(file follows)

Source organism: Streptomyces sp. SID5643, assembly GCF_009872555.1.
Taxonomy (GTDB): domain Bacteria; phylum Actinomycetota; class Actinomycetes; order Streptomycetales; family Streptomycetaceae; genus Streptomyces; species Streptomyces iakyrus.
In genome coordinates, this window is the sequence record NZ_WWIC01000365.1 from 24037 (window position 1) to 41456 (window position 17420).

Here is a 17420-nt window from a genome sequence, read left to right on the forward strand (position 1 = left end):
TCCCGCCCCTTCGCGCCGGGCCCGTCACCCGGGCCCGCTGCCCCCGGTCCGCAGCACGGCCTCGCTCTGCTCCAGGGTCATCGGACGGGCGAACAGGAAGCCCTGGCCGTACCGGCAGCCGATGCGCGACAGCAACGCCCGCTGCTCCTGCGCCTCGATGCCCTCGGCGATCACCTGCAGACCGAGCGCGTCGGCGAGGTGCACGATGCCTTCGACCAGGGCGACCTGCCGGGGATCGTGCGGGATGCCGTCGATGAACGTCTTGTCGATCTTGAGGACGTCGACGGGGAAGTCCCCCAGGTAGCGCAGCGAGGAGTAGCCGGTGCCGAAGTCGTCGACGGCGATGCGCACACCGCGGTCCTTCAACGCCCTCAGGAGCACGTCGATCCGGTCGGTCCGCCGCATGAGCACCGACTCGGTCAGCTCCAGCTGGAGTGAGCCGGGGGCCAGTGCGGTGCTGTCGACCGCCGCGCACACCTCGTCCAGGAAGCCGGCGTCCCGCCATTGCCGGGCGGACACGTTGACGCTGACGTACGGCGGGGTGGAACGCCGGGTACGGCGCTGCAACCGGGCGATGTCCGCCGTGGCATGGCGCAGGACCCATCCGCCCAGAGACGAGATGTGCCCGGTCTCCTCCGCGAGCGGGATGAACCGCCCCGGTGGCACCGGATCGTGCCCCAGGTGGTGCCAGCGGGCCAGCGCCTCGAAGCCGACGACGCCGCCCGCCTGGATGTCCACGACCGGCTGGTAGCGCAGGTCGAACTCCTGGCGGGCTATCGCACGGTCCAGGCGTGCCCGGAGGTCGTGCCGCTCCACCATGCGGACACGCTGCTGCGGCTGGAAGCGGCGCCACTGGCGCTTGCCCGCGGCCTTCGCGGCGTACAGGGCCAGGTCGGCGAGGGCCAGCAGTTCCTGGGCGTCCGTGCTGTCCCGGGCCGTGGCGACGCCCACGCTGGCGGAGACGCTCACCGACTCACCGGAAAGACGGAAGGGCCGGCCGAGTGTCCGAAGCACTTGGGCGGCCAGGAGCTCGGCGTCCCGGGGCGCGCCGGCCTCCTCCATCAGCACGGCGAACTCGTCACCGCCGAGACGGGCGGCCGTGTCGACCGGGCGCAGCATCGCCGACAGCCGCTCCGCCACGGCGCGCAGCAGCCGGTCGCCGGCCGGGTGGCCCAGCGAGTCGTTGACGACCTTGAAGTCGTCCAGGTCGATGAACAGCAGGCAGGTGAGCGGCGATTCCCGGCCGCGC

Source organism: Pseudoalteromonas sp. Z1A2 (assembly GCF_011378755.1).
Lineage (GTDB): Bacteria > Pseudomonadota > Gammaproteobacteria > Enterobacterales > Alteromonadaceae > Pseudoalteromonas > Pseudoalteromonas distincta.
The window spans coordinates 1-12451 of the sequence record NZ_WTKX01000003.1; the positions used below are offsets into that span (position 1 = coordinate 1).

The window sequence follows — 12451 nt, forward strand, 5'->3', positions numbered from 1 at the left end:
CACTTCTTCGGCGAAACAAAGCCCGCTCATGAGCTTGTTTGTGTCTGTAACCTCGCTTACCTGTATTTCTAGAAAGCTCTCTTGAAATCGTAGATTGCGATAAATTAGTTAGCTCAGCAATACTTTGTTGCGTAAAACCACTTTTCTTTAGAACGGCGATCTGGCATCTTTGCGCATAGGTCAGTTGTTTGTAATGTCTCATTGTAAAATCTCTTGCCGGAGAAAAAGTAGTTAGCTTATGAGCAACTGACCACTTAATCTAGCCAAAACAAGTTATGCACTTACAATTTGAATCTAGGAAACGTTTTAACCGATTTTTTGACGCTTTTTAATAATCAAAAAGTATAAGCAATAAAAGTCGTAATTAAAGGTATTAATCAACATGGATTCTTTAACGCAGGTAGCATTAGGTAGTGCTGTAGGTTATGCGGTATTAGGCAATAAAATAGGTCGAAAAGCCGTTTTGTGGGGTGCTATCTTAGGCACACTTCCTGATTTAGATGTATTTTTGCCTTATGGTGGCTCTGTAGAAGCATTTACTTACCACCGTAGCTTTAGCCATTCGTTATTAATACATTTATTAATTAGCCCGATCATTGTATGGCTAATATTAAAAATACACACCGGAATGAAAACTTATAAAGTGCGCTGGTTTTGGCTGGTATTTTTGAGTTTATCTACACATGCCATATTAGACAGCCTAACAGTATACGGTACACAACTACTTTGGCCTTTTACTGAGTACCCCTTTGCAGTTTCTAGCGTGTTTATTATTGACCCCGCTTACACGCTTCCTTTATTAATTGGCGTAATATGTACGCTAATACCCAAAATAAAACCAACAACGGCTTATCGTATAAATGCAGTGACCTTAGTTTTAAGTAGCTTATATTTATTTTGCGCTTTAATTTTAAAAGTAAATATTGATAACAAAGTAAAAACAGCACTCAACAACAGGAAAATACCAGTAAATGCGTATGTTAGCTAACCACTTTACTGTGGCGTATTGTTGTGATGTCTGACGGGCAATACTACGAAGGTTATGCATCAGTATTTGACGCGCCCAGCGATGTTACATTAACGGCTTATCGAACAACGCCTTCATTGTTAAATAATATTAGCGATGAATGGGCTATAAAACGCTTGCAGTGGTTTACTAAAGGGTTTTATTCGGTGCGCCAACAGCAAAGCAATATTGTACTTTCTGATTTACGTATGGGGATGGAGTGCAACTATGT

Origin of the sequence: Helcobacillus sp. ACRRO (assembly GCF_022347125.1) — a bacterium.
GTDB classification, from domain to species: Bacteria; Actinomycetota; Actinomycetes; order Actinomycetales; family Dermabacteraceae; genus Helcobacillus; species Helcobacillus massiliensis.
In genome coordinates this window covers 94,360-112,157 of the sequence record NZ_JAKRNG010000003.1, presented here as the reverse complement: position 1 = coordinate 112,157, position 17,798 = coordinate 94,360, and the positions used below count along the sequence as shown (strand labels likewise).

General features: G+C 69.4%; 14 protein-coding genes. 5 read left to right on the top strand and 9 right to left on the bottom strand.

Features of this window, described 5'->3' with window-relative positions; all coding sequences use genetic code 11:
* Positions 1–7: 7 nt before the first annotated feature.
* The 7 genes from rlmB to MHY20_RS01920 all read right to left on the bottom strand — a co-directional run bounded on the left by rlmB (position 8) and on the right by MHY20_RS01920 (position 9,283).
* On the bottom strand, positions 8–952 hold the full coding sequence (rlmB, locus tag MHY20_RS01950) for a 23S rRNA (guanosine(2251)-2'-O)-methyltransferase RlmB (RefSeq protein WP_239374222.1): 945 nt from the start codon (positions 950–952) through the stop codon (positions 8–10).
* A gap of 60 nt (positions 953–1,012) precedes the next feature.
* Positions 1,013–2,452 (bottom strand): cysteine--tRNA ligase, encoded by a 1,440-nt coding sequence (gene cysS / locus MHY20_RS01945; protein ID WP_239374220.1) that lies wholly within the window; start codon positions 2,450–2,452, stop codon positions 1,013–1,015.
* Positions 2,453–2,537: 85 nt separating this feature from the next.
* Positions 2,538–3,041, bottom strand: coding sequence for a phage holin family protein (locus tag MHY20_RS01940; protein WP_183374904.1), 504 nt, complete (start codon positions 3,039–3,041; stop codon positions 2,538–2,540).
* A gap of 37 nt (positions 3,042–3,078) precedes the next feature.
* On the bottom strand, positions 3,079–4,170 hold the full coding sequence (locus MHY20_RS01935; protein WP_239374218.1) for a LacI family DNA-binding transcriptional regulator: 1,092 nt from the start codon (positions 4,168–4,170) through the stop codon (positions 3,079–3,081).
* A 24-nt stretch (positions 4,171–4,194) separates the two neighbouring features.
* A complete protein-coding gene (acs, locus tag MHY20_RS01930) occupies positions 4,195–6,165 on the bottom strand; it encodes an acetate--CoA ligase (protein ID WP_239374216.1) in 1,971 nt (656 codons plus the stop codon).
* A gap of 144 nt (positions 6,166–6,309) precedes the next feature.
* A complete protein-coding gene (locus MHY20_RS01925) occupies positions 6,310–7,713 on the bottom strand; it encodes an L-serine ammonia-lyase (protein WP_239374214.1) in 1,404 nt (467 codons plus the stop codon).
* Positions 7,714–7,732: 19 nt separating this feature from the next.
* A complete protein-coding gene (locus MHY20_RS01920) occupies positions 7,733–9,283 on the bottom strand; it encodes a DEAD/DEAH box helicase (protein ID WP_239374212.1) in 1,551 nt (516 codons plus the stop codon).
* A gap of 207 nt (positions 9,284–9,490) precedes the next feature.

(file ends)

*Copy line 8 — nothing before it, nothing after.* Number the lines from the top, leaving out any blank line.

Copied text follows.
The window spans coordinates 1-12451 of the sequence record NZ_WTKX01000003.1; the positions used below are offsets into that span (position 1 = coordinate 1).